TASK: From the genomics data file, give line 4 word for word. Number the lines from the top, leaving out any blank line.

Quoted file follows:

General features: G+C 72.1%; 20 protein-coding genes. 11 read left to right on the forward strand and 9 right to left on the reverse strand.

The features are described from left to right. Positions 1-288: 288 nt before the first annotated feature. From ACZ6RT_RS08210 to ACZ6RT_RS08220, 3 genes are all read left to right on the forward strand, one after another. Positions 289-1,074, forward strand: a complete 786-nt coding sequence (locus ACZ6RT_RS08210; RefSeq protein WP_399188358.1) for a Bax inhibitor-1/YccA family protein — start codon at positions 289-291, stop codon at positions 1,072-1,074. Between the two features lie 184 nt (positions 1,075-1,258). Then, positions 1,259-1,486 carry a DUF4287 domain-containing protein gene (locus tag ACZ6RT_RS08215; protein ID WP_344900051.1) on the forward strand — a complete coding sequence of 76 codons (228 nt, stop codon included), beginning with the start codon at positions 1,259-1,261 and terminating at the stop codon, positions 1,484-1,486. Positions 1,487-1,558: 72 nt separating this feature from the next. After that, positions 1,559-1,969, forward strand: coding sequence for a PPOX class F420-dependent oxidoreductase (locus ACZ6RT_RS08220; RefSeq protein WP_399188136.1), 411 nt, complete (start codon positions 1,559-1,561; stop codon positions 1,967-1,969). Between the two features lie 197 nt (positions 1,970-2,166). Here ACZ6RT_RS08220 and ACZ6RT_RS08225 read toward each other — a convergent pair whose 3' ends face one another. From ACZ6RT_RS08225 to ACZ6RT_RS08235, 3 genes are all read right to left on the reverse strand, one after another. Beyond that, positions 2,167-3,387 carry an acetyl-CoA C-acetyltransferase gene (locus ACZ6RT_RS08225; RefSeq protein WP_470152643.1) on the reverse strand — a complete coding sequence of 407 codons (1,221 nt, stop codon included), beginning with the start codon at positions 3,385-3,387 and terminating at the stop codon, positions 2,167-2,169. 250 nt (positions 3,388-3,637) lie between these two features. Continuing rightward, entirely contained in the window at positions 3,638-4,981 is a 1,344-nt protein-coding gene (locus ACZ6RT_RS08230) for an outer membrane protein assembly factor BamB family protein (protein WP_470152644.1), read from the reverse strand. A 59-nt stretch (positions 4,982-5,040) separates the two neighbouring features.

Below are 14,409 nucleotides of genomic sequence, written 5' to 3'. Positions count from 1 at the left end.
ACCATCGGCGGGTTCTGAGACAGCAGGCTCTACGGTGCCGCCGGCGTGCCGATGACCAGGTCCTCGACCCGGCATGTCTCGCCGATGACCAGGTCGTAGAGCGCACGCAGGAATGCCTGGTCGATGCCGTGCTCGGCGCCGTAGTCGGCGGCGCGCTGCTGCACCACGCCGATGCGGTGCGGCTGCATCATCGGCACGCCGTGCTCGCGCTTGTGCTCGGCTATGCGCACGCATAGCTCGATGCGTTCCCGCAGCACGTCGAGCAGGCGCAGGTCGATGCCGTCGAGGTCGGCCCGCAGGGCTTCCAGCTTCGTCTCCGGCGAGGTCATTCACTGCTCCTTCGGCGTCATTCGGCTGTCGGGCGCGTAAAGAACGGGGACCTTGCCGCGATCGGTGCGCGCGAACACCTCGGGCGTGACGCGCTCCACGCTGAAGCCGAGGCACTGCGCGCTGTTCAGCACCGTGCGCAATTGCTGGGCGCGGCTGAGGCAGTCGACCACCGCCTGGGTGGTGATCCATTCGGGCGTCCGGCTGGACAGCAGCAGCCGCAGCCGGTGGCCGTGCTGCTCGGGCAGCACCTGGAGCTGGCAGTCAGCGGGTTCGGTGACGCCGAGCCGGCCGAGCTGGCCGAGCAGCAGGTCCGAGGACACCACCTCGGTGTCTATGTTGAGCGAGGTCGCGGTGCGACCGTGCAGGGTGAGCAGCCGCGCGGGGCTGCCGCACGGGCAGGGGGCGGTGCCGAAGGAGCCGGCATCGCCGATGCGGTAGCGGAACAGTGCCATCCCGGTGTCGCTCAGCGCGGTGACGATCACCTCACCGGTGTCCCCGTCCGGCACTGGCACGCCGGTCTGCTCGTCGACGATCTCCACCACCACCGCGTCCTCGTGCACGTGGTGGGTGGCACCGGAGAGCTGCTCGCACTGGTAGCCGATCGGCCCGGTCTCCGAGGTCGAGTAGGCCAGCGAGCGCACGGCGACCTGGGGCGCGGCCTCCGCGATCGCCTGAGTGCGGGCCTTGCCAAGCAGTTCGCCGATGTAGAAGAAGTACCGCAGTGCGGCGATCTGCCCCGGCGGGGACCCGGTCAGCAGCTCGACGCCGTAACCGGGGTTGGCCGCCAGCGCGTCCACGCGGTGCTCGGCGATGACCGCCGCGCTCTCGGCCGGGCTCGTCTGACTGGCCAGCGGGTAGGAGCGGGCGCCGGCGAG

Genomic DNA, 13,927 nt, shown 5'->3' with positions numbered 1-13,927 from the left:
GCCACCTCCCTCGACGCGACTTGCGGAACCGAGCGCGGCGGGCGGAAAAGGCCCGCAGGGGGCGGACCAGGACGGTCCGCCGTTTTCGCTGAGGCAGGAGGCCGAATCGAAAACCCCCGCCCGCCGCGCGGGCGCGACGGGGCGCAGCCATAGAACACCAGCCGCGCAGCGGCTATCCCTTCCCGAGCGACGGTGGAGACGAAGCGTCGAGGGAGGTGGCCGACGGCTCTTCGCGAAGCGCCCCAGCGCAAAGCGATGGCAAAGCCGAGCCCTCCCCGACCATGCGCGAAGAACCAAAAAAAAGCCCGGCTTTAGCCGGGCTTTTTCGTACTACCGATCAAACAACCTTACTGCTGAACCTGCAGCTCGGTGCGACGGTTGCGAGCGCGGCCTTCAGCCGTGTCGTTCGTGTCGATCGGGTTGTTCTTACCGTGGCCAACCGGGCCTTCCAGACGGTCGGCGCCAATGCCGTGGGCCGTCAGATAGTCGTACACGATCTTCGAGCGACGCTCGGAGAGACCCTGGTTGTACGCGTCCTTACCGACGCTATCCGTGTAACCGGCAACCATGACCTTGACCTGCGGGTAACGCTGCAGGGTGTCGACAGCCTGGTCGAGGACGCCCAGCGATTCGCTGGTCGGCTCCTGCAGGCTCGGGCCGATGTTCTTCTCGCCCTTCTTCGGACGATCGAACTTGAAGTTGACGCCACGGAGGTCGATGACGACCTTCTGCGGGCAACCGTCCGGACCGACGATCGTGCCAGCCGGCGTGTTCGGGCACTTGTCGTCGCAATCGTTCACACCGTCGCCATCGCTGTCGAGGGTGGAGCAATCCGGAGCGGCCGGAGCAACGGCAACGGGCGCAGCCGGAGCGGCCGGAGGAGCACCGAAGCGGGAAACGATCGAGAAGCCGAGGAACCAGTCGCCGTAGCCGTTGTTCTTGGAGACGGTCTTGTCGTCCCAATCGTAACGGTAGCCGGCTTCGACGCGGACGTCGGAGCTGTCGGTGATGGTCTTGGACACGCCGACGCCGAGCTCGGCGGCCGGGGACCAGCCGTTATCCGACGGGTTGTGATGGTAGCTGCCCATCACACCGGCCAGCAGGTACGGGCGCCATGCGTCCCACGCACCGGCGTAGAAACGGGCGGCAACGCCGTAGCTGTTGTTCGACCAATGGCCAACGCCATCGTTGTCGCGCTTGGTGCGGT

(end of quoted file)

ACCATCGGCGGGTTCTGAGACAGCAGGCTCTACGGTGCCGCCGGCGTGCCGATGACCAGGTCCTCGACCCGGCATGTCTCGCCGATGACCAGGTCGTAGAGCGCACGCAGGAATGCCTGGTCGATGCCGTGCTCGGCGCCGTAGTCGGCGGCGCGCTGCTGCACCACGCCGATGCGGTGCGGCTGCATCATCGGCACGCCGTGCTCGCGCTTGTGCTCGGCTATGCGCACGCATAGCTCGATGCGTTCCCGCAGCACGTCGAGCAGGCGCAGGTCGATGCCGTCGAGGTCGGCCCGCAGGGCTTCCAGCTTCGTCTCCGGCGAGGTCATTCACTGCTCCTTCGGCGTCATTCGGCTGTCGGGCGCGTAAAGAACGGGGACCTTGCCGCGATCGGTGCGCGCGAACACCTCGGGCGTGACGCGCTCCACGCTGAAGCCGAGGCACTGCGCGCTGTTCAGCACCGTGCGCAATTGCTGGGCGCGGCTGAGGCAGTCGACCACCGCCTGGGTGGTGATCCATTCGGGCGTCCGGCTGGACAGCAGCAGCCGCAGCCGGTGGCCGTGCTGCTCGGGCAGCACCTGGAGCTGGCAGTCAGCGGGTTCGGTGACGCCGAGCCGGCCGAGCTGGCCGAGCAGCAGGTCCGAGGACACCACCTCGGTGTCTATGTTGAGCGAGGTCGCGGTGCGACCGTGCAGGGTGAGCAGCCGCGCGGGGCTGCCGCACGGGCAGGGGGCGGTGCCGAAGGAGCCGGCATCGCCGATGCGGTAGCGGAACAGTGCCATCCCGGTGTCGCTCAGCGCGGTGACGATCACCTCACCGGTGTCCCCGTCCGGCACTGGCACGCCGGTCTGCTCGTCGACGATCTCCACCACCACCGCGTCCTCGTGCACGTGGTGGGTGGCACCGGAGAGCTGCTCGCACTGGTAGCCGATCGGCCCGGTCTCCGAGGTCGAGTAGGCCAGCGAGCGCACGGCGACCTGGGGCGCGGCCTCCGCGATCGCCTGAGTGCGGGCCTTGCCAAGCAGTTCGCCGATGTAGAAGAAGTACCGCAGTGCGGCGATCTGCCCCGGCGGGGACCCGGTCAGCAGCTCGACGCCGTAACCGGGGTTGGCCGCCAGCGCGTCCACGCGGTGCTCGGCGATGACCGCCGCGCTCTCGGCCGGGCTCGTCTGACTGGCCAGCGGGTAGGAGCGGGCGCCGGCGAG